SACRAMENTO — Drawing a threat of a lawsuit from bilingual educators,
the state Board of Education adopted a new policy yesterday that encourages local school districts to choose their own method for teaching students with limited English.
But board President Yvonne Larsen of San Diego noted that the policy,
which is advisory and not binding on local districts, will be eliminated if voters approve Proposition 227 on the June 2 ballot.
The initiative sponsored by businessman Ron Unz would end most of the bilingual education programs that teach children in their native language for up to seven years, replacing them with a sheltered immersion course in English lasting about a year.
The board adopted the new flexible policy after voting last month to repeal a mandate requiring bilingual education, citing a ruling by Sacramento Superior Court Judge Ron Robie in February that the state bilingual education law expired in 1987.
Maria Quezada of the California Association for Bilingual Education told the board that the new policy that does not require bilingual education
“invites serious legal consequences,” an apparent warning of a lawsuit.
“We believe this position is flatly contrary to the decision issued by Judge Robie,” said Quezada. She said Robie ruled that the “general purposes” of the expired law remain and that bilingual education must be provided when necessary.
About 1.4 million California students speak limited English. But only about a third are in bilingual education programs, mainly because of shortage of bilingual teachers.
Advocates of bilingual education say that teaching English learners in their native language allows them to keep up with their course work, while studying English for part of the day.
But advocates of sheltered immersion say that young students do not fall far behind while learning English quickly and have a much better command of English when they leave elementary school.
The dispute took the form of academic jargon yesterday when Superintendent of Public Instruction Delaine Eastin questioned a provision in the new policy that says the learning of English and academic achievement can be addressed
“sequentially,” rather than “simultaneously.”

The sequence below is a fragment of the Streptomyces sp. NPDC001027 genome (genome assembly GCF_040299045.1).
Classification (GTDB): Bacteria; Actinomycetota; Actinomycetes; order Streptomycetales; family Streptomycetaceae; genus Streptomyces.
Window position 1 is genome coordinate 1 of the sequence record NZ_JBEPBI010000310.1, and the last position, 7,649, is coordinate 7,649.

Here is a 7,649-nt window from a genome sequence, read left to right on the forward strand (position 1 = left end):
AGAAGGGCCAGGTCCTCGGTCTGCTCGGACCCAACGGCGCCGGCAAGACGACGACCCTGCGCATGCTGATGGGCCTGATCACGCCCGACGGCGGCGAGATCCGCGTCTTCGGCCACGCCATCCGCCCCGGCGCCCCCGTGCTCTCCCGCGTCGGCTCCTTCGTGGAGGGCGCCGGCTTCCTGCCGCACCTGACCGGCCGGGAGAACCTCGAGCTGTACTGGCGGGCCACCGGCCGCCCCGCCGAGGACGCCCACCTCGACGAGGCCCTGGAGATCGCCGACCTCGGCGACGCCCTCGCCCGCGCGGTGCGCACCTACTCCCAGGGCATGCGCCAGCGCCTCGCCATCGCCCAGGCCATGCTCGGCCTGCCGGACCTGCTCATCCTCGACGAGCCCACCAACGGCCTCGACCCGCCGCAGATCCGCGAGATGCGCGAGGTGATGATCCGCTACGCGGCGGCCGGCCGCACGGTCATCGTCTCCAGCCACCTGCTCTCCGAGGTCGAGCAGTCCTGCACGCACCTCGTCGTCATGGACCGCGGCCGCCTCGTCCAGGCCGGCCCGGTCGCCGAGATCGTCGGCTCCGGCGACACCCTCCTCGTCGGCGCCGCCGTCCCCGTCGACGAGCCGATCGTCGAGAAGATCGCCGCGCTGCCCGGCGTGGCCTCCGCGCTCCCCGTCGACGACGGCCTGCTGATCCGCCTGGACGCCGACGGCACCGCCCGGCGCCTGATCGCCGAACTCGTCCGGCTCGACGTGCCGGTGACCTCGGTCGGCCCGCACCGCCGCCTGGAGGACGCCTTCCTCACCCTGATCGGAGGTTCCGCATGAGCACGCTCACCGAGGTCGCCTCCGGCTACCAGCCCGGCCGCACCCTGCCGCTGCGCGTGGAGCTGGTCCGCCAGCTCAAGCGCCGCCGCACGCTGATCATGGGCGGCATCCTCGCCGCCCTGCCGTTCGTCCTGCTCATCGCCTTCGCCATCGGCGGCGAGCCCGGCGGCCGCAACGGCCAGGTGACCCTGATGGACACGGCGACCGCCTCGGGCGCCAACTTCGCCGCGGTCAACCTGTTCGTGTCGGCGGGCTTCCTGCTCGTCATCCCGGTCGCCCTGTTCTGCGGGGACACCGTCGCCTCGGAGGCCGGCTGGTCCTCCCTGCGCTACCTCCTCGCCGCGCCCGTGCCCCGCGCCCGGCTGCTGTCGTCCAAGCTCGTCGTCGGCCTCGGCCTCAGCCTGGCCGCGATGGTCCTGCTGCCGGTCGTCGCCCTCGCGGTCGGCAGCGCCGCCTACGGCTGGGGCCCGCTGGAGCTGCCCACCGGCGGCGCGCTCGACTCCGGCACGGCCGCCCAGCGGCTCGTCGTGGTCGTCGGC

Eastin contended that the remaining general purposes section of the expired law says that the learning of English and academic achievement should be simultaneous, which occurs in bilingual education.
“I would argue that you really cannot let these kids fall behind if you read the act,” said Eastin. “We really feel strongly that you should not leave the impression that somehow English fluency can occur sequentially with academic achievement.”
Rae Belisle, the board’s attorney, said that a sequential approach (such as English immersion) is permissible for a reasonable period of time under the federal standards for teaching children with limited English that emerged from a 1981 court decision.
The five-point policy for English learners adopted yesterday emphasizes that programs must be based on sound educational theory, maximizes local flexibility, calls for adequate resources, recognizes parent involvement,
and says local districts should be able to appeal when sanctioned by the state.
Most of the new policy will have no force until it is run through a regulatory procedure with public hearings. But the board will not take that step until after voters decide the fate of Proposition 227.
The 11-member board appointed by Republican Gov. Pete Wilson and Eastin,
a Democrat running for re-election this year, have clashed on a number of issues.
In a closed-door meeting yesterday, the board approved $10,000 yesterday for a lawsuit to determine whether the board or Eastin’s office should represent the state Department of Education in lawsuits.